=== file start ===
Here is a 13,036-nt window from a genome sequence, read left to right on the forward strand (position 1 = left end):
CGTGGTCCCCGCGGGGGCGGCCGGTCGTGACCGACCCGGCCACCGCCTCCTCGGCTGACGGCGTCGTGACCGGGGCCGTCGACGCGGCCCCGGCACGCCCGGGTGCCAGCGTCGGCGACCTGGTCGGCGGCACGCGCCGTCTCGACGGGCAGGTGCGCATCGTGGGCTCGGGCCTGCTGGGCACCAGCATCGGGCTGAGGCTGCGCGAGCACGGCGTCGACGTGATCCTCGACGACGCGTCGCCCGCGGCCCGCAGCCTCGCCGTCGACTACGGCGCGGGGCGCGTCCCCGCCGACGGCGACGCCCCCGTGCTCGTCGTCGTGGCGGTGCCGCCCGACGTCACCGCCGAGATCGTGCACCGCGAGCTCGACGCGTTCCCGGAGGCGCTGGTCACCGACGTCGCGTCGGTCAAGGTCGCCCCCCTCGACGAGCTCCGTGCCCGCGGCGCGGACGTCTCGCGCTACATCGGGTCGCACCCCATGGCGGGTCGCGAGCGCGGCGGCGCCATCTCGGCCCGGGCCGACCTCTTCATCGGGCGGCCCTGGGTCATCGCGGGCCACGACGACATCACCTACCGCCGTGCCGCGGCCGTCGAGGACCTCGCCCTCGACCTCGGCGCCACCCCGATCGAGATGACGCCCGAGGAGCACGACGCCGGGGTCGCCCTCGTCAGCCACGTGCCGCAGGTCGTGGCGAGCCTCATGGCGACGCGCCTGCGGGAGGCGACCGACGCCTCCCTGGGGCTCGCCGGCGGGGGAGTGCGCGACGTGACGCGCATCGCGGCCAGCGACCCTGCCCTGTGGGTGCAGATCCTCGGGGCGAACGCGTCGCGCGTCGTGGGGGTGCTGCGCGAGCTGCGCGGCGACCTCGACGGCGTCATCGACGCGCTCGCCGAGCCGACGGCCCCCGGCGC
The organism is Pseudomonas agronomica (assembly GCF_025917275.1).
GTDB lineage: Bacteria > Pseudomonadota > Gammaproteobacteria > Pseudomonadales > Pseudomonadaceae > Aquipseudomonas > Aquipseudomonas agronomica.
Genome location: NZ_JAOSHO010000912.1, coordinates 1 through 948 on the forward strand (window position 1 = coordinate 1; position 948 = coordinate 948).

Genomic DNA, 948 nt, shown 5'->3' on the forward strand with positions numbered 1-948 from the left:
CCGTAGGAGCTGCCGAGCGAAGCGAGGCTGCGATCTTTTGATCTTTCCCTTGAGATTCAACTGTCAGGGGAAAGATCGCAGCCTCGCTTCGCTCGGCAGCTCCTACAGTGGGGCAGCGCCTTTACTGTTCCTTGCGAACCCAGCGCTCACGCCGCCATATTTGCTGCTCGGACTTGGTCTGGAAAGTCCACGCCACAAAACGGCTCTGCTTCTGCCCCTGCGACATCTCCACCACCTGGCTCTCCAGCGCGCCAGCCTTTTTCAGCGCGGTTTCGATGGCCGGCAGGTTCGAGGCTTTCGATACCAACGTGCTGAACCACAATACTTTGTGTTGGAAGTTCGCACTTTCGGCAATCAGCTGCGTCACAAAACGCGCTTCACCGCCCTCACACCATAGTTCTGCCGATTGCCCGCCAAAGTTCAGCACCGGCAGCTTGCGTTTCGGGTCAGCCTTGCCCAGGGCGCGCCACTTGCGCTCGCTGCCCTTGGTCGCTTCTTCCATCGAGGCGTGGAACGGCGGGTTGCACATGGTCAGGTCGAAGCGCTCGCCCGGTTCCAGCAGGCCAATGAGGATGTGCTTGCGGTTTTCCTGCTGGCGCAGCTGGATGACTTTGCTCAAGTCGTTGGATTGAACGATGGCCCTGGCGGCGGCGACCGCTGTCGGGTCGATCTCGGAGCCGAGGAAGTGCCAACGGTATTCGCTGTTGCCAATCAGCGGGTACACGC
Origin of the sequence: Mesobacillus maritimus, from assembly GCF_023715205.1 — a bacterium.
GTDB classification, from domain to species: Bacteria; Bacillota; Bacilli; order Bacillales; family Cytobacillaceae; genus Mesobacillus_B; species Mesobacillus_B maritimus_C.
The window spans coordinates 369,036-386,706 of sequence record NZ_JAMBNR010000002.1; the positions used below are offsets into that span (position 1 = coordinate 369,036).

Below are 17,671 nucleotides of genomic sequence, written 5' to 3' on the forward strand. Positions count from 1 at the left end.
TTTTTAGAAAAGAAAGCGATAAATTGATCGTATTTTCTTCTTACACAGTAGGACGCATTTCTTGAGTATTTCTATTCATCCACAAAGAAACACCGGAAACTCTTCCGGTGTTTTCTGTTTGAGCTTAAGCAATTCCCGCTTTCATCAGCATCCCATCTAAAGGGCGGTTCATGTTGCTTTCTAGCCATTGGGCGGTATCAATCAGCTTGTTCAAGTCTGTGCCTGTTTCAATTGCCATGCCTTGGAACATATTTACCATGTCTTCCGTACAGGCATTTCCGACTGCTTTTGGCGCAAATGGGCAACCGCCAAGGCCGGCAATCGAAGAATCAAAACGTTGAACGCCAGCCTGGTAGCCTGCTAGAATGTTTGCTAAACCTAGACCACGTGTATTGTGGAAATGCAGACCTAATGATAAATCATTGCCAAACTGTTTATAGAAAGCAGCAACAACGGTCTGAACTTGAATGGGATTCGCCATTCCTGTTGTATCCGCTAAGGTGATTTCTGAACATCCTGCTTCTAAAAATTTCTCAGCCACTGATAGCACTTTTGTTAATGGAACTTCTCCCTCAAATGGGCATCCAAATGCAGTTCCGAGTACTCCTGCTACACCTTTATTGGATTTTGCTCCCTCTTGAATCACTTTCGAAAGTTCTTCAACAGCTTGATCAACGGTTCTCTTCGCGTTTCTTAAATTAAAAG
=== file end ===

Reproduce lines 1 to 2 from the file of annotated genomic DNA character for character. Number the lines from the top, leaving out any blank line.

Here is a 13,036-nt window from a genome sequence, read left to right on the forward strand (position 1 = left end):
CGTGGTCCCCGCGGGGGCGGCCGGTCGTGACCGACCCGGCCACCGCCTCCTCGGCTGACGGCGTCGTGACCGGGGCCGTCGACGCGGCCCCGGCACGCCCGGGTGCCAGCGTCGGCGACCTGGTCGGCGGCACGCGCCGTCTCGACGGGCAGGTGCGCATCGTGGGCTCGGGCCTGCTGGGCACCAGCATCGGGCTGAGGCTGCGCGAGCACGGCGTCGACGTGATCCTCGACGACGCGTCGCCCGCGGCCCGCAGCCTCGCCGTCGACTACGGCGCGGGGCGCGTCCCCGCCGACGGCGACGCCCCCGTGCTCGTCGTCGTGGCGGTGCCGCCCGACGTCACCGCCGAGATCGTGCACCGCGAGCTCGACGCGTTCCCGGAGGCGCTGGTCACCGACGTCGCGTCGGTCAAGGTCGCCCCCCTCGACGAGCTCCGTGCCCGCGGCGCGGACGTCTCGCGCTACATCGGGTCGCACCCCATGGCGGGTCGCGAGCGCGGCGGCGCCATCTCGGCCCGGGCCGACCTCTTCATCGGGCGGCCCTGGGTCATCGCGGGCCACGACGACATCACCTACCGCCGTGCCGCGGCCGTCGAGGACCTCGCCCTCGACCTCGGCGCCACCCCGATCGAGATGACGCCCGAGGAGCACGACGCCGGGGTCGCCCTCGTCAGCCACGTGCCGCAGGTCGTGGCGAGCCTCATGGCGACGCGCCTGCGGGAGGCGACCGACGCCTCCCTGGGGCTCGCCGGCGGGGGAGTGCGCGACGTGACGCGCATCGCGGCCAGCGACCCTGCCCTGTGGGTGCAGATCCTCGGGGCGAACGCGTCGCGCGTCGTGGGGGTGCTGCGCGAGCTGCGCGGCGACCTCGACGGCGTCATCGACGCGCTCGCCGAGCCGACGGCCCCCGGCGC